The dream of an “Asean car” was first floated, in broad terms, by former prime minister of Malaysia, Mahathir Mohamad, when he spearheaded the creation of Proton in the 1980s. The idea was to form a national Malaysian car company that could be exported to Southeast Asia and beyond.
That didn’t quite work. Proton failed to gain traction much beyond its home market of Malaysia, although it did see some success as a low-priced, competently engineered vehicle in Britain for a time, thanks to the provision of engines by Mitsubishi of Japan.
Now, the idea has resurfaced. Najib Razak, current Malaysian prime minister, has announced that Malaysia and Indonesia plan jointly to develop an “Asean car”.
By Gustav F Papanek of Boston University
Indonesia has a once-in-a-century opportunity to reach economic growth of 10 per cent and give 20m families regular jobs with a steady income. This opportunity is the result of increasing costs of production in China, the world’s leading exporter of labour-intensive manufactured goods. Over the next five years other countries will take a share of China’s export markets for these goods. Indonesia could benefit from this reallocation of industrial capacity because of its large and rapidly growing labour force. Two million workers join the labour force every year but under current policies, only half of them will find stable, formal sector jobs. Indonesia already has millions of “surplus” labourers, currently working in low productivity jobs in agriculture and the informal sector. Moving these workers into productive jobs in manufacturing would double their income, increase exports and raise economic growth to a record 10 per cent.
By Maarten-Jan Bakkum, ING Investment Management
Few emerging economies have been under so much pressure lately as Indonesia. Since 2011, the terms of trade of the country have deteriorated sharply. This came as a result of the Chinese slowdown and the drop in coal, palm oil and rubber prices. After having enjoyed ten years of rising commodity prices, the Indonesian economy is now suffering from price declines of its main export products.
This has pushed local incomes down, with a negative impact on consumption and bank deposit growth. And it has led to a sharp correction in fixed investment growth, because of uncertain commodity demand and tighter financial conditions, partly linked to the widening current account deficit.
Japanese fast food lovers: Indonesian yakitori and chicken nuggets may be coming to a table near you soon as Southeast Asia’s biggest economy tries to take advantage of China’s latest food safety woes.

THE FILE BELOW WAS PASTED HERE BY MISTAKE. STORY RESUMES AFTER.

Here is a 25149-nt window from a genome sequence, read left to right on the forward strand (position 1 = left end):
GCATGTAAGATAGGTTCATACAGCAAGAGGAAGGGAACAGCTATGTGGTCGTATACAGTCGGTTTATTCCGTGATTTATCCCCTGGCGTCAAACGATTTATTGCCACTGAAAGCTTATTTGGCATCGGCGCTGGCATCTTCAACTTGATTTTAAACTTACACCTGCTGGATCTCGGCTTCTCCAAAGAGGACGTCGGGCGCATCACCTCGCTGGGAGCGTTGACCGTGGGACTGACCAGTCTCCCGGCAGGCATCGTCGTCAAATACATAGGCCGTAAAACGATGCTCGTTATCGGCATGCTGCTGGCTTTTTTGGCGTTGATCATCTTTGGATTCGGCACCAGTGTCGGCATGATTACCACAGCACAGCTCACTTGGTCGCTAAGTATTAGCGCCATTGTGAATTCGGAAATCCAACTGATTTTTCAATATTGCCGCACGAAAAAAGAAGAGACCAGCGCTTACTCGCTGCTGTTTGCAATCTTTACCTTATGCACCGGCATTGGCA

McDonald’s Japan stopped importing Chinese chicken in July, part of a broader backlash after a major Chinese supplier was accused of selling meat beyond its shelf-life.
Few, if any, Indonesians have heard of Gerald Ratner, the former British jewellery chain executive who became notorious for joking that his company’s products were “total crap” and then seeing sales nosedive.
But, in Ignasius Jonan, the head of the state-owned national rail company, Kereta Api Indonesia, they seem to have their own version of Ratner.
When asked why the trains are so crowded, he has a simple answer: you get what you pay for.
Investors have piled into Indonesia’s $1.5bn worth of Islamic bonds, making bids for over six times that amount. So is the strong demand for the sukuk another sign that Indonesia’s economy is becoming less fragile?
The 10-year sukuk, rated Baa3 by Moody’s, was marketed at the country’s lowest yield since 2012 on optimism over the incoming administration of president-elect Joko Widodo. Strong demand – order books were worth $10bn – pushed down the yield, which started at around 4.65 on Monday before being reduced to 4.35 per cent.
By Jonathan Fenby, Trusted Sources
There’s nothing like an acronym or a catchy label when it comes to emerging markets. The master alchemist, Jim O’Neill, set the pace with the formulation 13 years ago of the four-nation BRICs (with or without a final capital S for South Africa). Fidelity followed that with the MINT collection of Mexico, Indonesia Nigeria and Turkey constituting MINT.
Then Morgan Stanley chipped in with Fragile Five, which – such are the vagaries of nomenclature – includes five members of the previous two aggregations.